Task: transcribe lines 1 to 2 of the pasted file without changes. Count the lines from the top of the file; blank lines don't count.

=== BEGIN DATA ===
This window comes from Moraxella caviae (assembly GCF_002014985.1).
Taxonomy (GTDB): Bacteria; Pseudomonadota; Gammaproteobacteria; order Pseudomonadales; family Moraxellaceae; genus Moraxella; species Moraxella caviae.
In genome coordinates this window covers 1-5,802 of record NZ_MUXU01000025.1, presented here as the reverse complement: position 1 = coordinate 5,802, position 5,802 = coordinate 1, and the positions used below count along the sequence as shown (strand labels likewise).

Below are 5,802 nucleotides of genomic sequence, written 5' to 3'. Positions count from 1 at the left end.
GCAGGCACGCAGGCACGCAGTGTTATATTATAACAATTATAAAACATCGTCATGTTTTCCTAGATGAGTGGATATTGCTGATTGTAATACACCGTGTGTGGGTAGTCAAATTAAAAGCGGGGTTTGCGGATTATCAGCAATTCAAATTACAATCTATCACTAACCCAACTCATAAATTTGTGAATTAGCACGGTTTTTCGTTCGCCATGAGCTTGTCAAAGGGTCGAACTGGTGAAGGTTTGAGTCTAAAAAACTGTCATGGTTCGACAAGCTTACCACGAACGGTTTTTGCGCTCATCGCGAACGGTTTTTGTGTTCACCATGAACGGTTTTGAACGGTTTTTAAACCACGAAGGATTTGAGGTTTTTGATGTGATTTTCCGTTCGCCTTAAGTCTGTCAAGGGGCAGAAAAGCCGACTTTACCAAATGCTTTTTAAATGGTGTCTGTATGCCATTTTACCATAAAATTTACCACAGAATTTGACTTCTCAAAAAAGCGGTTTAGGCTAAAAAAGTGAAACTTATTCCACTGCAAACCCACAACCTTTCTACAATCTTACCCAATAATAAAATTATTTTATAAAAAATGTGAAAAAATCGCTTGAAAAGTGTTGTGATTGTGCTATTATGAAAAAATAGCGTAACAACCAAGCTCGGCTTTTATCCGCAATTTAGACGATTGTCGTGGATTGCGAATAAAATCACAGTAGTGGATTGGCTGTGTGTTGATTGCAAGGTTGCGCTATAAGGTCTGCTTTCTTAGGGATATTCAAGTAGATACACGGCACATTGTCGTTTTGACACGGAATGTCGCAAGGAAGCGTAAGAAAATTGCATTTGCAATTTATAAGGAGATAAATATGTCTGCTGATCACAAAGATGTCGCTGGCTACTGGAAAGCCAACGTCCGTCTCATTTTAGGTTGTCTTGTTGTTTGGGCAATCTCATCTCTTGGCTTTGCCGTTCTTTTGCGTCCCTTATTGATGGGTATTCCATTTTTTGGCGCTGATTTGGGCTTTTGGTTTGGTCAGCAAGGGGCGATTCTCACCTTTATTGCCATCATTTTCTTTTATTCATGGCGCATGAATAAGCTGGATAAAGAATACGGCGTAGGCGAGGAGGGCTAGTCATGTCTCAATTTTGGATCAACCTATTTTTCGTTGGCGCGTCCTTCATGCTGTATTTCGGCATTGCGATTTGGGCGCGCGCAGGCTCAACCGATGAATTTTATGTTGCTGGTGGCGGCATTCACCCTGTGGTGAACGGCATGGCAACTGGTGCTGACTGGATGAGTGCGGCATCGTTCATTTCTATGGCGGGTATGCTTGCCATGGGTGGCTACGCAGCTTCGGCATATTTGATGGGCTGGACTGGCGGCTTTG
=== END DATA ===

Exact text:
This window comes from Moraxella caviae (assembly GCF_002014985.1).
Taxonomy (GTDB): Bacteria; Pseudomonadota; Gammaproteobacteria; order Pseudomonadales; family Moraxellaceae; genus Moraxella; species Moraxella caviae.